National Parks of South Carolina

There is currently seven National Park Service Site in South Carolina and three associated sites.

Official National Parks of South Carolina

  • Charles Pinckney National Historic Site
  • Congaree National Park
  • Cowpens National Battlefield
  • Fort Sumter and Fort Moultrie Natioanal Historical Park
  • Kings Mountain National Military Park
  • Ninety Six National Historic Site
  • Reconstruction Era National Historical Park

Associated sites of South Carolina

  • Gullah/Geechee Cultural Heritage Corridor
  • Overmountain Victory National Historic Trail
  • South Carolina National Heritage Corridor
South Carolina Placeholder
South Carolina

South Carolina National Parks

Charles Pinckney National Historic Site

Congaree National Park

Cowpens National Battlefield

Fort Sumter and Fort Moultrie Natioanal Historical Park

Kings Mountain National Military Park

Ninety Six National Historic Site

Reconstruction Era National Historical Park

Gullah/Geechee Cultural Heritage Corridor

The Gullah/Geechee Cultural Heritage Corridor covers the Atlantic coastal region of Florida, Georgia, North Carolina, and South Carolina.  The area focuses on protecting the Gullah-Geechee people and culture.  The Gullah-Geechee people are descendend from West African slaves forced to work in the cotton fields, rice paddies, and indigo plantations.

Visitors can explore the unique culture thru seveal museums, historical churches and schoolhouse and the remains of plantations.  There are 79 Atlantic barrier island in the area.  Charles Pinckney National Historic Site is located in the region.

Gullah/Geechee Cultural Heritage Corridor was created in October 12, 2006.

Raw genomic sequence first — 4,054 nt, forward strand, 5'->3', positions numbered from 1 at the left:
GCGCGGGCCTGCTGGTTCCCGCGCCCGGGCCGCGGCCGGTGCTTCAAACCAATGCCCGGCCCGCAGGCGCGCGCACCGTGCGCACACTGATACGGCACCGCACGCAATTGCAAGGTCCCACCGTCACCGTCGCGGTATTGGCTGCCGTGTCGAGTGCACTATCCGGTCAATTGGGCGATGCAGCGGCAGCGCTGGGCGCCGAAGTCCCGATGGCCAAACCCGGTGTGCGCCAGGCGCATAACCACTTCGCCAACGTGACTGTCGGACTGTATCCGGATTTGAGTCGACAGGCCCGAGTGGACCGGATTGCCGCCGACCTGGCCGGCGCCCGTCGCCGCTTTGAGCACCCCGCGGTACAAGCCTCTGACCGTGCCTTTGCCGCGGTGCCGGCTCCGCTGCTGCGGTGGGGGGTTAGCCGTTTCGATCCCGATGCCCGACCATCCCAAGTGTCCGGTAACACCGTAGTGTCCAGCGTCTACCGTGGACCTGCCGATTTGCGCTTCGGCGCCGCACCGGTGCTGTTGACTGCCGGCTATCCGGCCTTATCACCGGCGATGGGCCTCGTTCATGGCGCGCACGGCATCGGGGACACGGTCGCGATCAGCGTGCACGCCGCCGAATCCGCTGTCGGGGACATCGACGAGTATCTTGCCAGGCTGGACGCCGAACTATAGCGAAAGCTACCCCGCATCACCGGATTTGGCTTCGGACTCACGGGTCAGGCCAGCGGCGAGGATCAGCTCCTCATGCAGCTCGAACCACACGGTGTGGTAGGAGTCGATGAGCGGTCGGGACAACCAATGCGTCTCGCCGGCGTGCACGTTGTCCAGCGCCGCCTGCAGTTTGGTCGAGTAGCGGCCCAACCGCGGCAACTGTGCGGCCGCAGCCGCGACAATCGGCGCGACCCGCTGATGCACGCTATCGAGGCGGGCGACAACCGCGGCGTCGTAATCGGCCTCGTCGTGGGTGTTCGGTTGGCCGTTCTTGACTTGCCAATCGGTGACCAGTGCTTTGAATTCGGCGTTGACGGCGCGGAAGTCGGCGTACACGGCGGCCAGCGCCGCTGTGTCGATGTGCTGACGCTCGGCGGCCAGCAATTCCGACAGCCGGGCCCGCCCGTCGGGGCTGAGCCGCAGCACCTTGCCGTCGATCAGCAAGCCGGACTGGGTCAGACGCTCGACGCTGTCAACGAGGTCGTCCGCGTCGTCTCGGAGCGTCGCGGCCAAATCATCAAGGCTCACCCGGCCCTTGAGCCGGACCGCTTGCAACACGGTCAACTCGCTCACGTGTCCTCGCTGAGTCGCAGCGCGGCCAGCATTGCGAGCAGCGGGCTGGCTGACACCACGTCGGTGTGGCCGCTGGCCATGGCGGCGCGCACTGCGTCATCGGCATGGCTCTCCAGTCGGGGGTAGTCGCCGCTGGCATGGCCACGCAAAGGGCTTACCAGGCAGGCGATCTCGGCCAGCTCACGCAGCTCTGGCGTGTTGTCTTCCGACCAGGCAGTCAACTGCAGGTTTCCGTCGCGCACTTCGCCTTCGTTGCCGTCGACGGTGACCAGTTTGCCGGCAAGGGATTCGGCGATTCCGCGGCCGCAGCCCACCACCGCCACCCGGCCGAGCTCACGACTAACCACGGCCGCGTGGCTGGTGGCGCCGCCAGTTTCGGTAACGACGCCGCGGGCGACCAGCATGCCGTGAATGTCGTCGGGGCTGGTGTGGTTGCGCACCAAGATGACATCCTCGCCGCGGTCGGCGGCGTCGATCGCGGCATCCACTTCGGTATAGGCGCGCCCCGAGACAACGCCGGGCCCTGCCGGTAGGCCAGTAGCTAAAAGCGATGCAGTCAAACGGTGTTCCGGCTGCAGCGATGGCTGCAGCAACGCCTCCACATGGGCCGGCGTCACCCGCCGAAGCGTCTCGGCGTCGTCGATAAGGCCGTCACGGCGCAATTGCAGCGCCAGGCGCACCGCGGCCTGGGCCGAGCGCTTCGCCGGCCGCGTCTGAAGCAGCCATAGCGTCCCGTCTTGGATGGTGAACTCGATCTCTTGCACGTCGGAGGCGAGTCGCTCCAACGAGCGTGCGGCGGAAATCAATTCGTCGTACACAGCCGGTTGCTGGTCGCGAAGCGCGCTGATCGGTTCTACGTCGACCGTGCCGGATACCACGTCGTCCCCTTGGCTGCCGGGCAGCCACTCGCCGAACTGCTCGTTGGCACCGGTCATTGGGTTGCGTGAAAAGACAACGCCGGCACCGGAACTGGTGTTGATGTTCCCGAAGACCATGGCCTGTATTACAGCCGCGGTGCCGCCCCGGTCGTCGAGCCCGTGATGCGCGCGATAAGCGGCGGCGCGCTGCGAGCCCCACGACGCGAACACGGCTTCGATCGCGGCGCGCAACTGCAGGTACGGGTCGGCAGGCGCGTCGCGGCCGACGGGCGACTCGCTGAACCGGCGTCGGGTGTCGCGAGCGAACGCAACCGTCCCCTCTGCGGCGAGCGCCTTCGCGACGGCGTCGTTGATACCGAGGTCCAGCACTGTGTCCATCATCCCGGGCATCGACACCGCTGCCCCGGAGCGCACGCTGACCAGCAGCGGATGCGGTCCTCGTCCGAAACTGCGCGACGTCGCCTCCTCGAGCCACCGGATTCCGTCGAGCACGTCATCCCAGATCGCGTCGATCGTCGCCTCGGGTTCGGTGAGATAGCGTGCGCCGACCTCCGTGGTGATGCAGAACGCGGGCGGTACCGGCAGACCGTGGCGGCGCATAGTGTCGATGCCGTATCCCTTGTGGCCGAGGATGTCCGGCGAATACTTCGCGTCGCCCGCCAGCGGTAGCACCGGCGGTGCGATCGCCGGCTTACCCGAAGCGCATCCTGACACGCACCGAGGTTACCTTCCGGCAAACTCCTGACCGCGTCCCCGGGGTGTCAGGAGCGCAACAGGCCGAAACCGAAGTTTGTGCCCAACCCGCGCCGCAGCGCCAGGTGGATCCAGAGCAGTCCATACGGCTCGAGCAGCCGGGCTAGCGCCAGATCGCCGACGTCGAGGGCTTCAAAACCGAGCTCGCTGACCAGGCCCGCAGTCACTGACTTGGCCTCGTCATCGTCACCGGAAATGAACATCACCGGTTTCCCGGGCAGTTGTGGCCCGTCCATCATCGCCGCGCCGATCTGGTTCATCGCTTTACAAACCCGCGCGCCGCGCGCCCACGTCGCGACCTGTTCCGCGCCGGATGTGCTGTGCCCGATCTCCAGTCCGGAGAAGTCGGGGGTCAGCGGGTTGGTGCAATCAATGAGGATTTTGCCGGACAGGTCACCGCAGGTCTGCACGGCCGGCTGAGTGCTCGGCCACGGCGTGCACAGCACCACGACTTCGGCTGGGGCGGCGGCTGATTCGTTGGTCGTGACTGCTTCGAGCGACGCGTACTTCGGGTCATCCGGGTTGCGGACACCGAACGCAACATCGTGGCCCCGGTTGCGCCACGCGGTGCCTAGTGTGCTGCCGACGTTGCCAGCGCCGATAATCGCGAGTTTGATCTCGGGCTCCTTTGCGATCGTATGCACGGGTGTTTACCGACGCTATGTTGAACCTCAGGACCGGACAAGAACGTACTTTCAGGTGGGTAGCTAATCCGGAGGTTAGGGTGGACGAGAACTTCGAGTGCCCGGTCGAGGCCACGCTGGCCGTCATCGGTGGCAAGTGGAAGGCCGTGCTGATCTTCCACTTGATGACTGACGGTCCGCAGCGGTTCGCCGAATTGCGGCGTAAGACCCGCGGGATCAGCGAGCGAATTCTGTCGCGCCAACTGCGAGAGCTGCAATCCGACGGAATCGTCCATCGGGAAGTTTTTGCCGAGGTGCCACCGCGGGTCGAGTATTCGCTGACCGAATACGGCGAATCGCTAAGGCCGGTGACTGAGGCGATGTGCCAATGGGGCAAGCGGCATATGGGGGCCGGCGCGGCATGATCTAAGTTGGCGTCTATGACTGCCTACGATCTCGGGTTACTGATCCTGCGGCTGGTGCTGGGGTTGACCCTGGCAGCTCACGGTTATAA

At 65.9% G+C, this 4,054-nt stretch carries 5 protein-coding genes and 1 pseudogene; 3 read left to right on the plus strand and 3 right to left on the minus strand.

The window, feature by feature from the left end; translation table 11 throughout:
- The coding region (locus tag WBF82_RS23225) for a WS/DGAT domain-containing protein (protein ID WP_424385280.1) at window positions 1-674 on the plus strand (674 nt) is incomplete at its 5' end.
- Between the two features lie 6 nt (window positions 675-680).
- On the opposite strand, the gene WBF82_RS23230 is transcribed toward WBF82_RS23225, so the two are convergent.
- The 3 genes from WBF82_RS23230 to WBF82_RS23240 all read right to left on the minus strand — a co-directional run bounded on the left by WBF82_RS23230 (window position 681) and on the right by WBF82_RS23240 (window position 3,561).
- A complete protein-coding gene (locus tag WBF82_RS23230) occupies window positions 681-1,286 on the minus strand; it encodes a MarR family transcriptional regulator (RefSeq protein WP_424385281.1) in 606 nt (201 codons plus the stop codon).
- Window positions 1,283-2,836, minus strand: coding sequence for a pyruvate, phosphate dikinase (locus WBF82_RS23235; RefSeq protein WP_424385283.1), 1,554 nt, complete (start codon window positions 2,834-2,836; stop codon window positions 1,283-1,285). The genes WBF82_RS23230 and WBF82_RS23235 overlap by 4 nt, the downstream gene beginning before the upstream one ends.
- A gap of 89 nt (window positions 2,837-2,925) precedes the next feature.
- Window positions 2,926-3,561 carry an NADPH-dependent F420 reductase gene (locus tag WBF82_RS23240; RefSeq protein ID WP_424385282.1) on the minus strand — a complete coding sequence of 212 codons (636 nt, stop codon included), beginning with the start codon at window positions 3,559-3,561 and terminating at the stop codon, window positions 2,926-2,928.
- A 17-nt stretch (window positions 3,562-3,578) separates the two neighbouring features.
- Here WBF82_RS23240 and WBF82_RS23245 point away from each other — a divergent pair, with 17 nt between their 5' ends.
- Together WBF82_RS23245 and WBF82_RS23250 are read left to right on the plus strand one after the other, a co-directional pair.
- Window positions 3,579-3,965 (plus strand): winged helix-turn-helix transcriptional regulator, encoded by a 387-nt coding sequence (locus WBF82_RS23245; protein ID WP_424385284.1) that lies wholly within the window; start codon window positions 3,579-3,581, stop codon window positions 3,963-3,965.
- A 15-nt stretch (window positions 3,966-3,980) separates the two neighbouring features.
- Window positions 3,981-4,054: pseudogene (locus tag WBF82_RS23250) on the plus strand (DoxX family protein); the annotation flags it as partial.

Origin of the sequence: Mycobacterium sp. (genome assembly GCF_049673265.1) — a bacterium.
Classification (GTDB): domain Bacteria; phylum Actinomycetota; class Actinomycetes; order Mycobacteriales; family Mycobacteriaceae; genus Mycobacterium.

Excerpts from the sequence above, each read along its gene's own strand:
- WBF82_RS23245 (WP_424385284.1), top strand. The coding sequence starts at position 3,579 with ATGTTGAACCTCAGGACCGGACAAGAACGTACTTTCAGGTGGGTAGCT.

Photo Credit – Leigh Caldwell

Overmountain Victory National Historic Trail

The Overmountain Victory National Historic Trail is primarily an auto trail thru Virginia, Tennessee, North Carolina, and South Carolina.  The trail is operated in cooperative effort by the U.S. Forest Service, U.S Army Corps of Engineers, National Park Service, and local efforts.  The trail is a 330-mile corridor.  The trail follows the route American patriots traveled during the Revolutionary War to the Battle of King’s Mountain.

These men hike and road from all over the Appalachian mountains to join the militia and fight for American’s independence.  Today the trail is 330 miles long and follows many of the original roads used by the men marching.  Important sites along the trail include the Fort Watauga Monument, Dunn’s Meadow, Roaring Creek, and Bedford’s Hill.

Overmountain Victory National Historic Trail was created in September 1980.

Photo Credit – DM

South Carolina National Heritage Corridor

View all the National Park Service Sites in neighboring states: